The Dodd-Frank Act: Creative Destruction, Destroyed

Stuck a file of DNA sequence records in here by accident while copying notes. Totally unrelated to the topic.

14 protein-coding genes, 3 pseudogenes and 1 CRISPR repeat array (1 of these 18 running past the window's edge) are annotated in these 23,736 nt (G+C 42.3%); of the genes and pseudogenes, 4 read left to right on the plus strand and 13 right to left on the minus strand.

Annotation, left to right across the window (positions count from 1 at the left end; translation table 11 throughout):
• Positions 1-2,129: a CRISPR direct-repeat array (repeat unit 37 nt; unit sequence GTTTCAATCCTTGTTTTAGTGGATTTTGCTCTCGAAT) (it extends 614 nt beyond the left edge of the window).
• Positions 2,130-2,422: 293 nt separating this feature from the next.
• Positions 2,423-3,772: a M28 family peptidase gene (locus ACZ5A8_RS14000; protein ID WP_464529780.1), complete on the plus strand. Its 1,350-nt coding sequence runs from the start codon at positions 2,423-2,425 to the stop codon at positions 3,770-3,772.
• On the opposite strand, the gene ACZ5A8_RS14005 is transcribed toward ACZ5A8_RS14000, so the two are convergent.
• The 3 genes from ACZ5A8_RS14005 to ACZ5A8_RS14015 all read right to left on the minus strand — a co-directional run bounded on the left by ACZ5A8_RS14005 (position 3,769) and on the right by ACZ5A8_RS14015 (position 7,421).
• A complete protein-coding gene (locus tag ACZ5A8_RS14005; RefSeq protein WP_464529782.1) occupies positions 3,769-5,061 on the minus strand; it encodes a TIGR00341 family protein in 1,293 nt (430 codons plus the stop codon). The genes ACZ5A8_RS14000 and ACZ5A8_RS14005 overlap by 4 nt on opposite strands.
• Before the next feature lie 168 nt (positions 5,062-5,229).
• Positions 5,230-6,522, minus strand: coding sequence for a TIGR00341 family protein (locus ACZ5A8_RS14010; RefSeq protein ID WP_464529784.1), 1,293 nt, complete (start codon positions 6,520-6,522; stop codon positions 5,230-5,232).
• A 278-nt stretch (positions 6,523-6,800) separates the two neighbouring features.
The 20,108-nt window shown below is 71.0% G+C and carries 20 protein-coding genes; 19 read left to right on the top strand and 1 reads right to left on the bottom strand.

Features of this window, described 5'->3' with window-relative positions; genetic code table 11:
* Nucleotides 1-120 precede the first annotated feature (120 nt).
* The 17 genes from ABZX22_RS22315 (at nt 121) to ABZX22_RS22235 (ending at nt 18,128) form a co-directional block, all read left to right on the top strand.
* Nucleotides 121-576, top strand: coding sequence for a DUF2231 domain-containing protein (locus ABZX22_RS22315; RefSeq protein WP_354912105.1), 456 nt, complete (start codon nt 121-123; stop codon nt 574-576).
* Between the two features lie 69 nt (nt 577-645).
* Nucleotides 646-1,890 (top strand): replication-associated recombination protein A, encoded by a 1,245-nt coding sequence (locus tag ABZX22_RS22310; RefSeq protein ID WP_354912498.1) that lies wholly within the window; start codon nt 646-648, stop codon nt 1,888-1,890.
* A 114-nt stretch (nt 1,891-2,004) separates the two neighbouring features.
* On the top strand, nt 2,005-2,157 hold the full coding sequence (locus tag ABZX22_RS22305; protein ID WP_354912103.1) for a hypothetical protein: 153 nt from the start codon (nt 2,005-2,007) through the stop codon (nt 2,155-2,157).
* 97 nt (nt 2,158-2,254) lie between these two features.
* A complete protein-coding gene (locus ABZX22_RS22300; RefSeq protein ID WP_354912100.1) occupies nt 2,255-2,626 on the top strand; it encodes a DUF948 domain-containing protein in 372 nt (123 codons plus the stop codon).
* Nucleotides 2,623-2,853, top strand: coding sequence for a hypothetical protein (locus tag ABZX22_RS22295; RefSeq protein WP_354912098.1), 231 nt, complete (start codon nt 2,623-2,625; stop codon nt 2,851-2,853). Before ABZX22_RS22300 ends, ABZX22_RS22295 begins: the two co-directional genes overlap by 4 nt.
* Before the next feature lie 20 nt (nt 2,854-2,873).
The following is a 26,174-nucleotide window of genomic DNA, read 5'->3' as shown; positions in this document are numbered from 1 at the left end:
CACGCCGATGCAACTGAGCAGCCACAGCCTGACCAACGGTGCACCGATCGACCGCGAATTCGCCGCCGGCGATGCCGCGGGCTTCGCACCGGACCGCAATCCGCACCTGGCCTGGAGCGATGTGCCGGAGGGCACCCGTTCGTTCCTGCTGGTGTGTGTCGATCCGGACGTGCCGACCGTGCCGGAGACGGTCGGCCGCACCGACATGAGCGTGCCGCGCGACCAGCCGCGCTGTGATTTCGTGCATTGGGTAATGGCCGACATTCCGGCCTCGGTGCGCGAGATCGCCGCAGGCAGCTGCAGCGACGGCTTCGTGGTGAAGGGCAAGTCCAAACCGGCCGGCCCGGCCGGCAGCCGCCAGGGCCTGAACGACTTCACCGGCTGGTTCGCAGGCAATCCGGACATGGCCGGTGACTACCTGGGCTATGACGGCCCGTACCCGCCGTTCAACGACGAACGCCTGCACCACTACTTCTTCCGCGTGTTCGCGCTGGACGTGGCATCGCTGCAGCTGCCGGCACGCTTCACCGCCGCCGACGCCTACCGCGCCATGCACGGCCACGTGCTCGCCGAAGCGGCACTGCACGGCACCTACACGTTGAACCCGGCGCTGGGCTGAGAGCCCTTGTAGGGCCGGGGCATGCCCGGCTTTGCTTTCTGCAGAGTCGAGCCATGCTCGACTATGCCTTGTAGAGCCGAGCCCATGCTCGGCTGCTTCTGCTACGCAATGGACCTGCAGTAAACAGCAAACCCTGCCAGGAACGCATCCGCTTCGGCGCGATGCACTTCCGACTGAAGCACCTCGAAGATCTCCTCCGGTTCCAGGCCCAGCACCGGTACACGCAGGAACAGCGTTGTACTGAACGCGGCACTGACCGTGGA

The dominant theme of the 2,300-page Dodd-Frank Wall Street Reform and Consumer Protection Act is fear of instability and change, which the act suppresses by subjecting the largest financial firms to banklike regulation. The competitiveness, innovativeness, and risk taking that have always characterized U.S. financial firms will, under this new structure, inevitably be subordinated to supervisory judgments about what these firms can safely be allowed to do. But the worst element of this system is that the extraordinary power given to regulators--and particularly the Federal Reserve--is likely to change the nature of the U.S. financial system. Where financial firms once focused on beating their competitors, they will now focus on currying favor with their regulator, which will have the power to control their every move. What may ultimately emerge is a partnership between the largest financial firms and the Federal Reserve--a partnership in which the Fed protects them from failure and excessive competition and they in turn curb their competitive instincts to carry out the government's policies and directions. In addition, with the creation of the Consumer Financial Protection Bureau, the act abandons a fundamental principle of the U.S. Constitution, in which Congress retains the power to control the agencies of the executive branch. These wholesale changes in traditional relationships are hard to explain except as the triumph of a fundamentally different view--a corporatist political model more characteristic of Europe--of the government's role in the U.S. economy.